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Risk, returns, and multinational production

  • José L. Fillat
  • Stefania Garetto

This paper starts by unveiling a new empirical regularity: multinational corporations systematically tend to exhibit higher stock market returns and earnings yields than non-multinational firms. Within non-multinationals, exporters tend to exhibit higher earnings yields and returns than firms selling only in their domestic market. To explain this pattern, we develop a real option value model where firms are heterogeneous in productivity, and have to decide whether and how to sell in a foreign market where demand is risky. Firms can serve the foreign market through trade or foreign direct investment, thus becoming multinationals. Multinational firms are more exposed to risk: following a negative shock, they are reluctant to exit the foreign market because they would forgo the sunk cost that they paid to start investing abroad. We calibrate the model to match U.S. export and FDI dynamics, and use it to explain cross-sectional differences in earnings yields and returns.

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Paper provided by Federal Reserve Bank of Boston in its series Risk and Policy Analysis Unit Working Paper with number QAU10-5.

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Date of creation: 2010
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Handle: RePEc:fip:fedbqu:qau10-5
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  1. Dixit, Avinash K, 1989. "Entry and Exit Decisions under Uncertainty," Journal of Political Economy, University of Chicago Press, vol. 97(3), pages 620-38, June.
  2. Erzo G. J. Luttmer, 2007. "Selection, Growth, and the Size Distribution of Firms," The Quarterly Journal of Economics, MIT Press, vol. 122(3), pages 1103-1144, 08.
  3. Avinash K. Dixit & Robert S. Pindyck, 1994. "Investment under Uncertainty," Economics Books, Princeton University Press, edition 1, volume 1, number 5474.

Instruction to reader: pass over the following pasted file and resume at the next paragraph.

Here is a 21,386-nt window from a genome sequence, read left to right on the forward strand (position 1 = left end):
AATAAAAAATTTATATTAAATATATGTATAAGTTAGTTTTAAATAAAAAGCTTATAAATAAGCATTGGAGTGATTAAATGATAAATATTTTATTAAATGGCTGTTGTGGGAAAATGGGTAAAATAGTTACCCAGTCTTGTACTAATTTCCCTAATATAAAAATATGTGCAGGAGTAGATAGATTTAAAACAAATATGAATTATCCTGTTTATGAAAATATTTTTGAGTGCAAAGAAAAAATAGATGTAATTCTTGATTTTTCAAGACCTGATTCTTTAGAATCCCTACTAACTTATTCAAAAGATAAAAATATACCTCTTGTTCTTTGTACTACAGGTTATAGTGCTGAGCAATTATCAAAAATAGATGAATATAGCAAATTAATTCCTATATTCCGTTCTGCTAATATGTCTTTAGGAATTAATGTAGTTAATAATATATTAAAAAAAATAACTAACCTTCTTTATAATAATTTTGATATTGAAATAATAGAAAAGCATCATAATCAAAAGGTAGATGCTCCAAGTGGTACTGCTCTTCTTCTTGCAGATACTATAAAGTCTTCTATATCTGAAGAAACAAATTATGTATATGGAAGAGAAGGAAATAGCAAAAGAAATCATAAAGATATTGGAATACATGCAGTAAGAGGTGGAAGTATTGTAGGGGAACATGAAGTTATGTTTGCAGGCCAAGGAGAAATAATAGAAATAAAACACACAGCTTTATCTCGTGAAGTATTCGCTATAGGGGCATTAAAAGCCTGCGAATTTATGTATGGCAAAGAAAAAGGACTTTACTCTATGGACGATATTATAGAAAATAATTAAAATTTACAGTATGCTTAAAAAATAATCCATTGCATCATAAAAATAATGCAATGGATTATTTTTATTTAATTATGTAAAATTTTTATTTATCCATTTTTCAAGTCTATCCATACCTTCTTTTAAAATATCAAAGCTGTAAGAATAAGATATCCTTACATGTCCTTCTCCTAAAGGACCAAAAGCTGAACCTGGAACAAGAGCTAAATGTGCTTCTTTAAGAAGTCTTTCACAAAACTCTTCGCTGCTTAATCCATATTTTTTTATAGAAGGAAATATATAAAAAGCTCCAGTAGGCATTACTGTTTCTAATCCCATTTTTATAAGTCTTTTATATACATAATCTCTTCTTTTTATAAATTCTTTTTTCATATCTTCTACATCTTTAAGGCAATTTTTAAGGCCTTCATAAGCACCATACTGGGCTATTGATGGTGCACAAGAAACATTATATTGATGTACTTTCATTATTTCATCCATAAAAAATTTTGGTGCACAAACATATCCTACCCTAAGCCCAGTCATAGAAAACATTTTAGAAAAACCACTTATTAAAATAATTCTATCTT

4. Alfonso A. Irarrazabal & Luca David Opromolla, 2008. "A Theory of Entry and Exit into Exports Markets," Working Papers w200820, Banco de Portugal, Economics and Research Department.
  5. Christian Broda & David Weinstein, 2004. "Globalization and the gains from variety," Staff Reports 180, Federal Reserve Bank of New York.
  6. George Alessandria & Horag Choi, 2007. "Do Sunk Costs of Exporting Matter for Net Export Dynamics?," The Quarterly Journal of Economics, MIT Press, vol. 122(1), pages 289-336, 02.
  7. Piazzesi, Monika & Schneider, Martin & Tuzel, Selale, 2007. "Housing, consumption and asset pricing," Journal of Financial Economics, Elsevier, vol. 83(3), pages 531-569, March.
  8. Jonathan Eaton & Samuel Kortum, 2002. "Technology, Geography, and Trade," Econometrica, Econometric Society, vol. 70(5), pages 1741-1779, September.
  9. Motohiro Yogo, 2006. "A Consumption-Based Explanation of Expected Stock Returns," Journal of Finance, American Finance Association, vol. 61(2), pages 539-580, 04.
  10. Russ, Katheryn Niles, 2007. "The endogeneity of the exchange rate as a determinant of FDI: A model of entry and multinational firms," Journal of International Economics, Elsevier, vol. 71(2), pages 344-372, April.
  11. VEronica Rappoport & Natalia Ramondo, 2009. "The Role of Multinational Production in a Risky Environment," 2009 Meeting Papers 1106, Society for Economic Dynamics.
  12. Sanghamitra Das & Mark J. Roberts & James R. Tybout, 2001. "Market Entry Costs, Producer Heterogeneity, and Export Dynamics," NBER Working Papers 8629, National Bureau of Economic Research, Inc.
  13. Timothy Dunne & J. Bradford Jensen & Mark J. Roberts, 2009. "Producer Dynamics: New Evidence from Micro Data," NBER Books, National Bureau of Economic Research, Inc, number dunn05-1, June.
  14. Leahy, John V, 1993. "Investment in Competitive Equilibrium: The Optimality of Myopic Behavior," The Quarterly Journal of Economics, MIT Press, vol. 108(4), pages 1105-33, November.
  15. Timothy Dunne & J. Bradford Jensen & Mark J. Roberts, 2009. "Introduction to "Producer Dynamics: New Evidence from Micro Data"," NBER Chapters, in: Producer Dynamics: New Evidence from Micro Data, pages 1-12 National Bureau of Economic Research, Inc.
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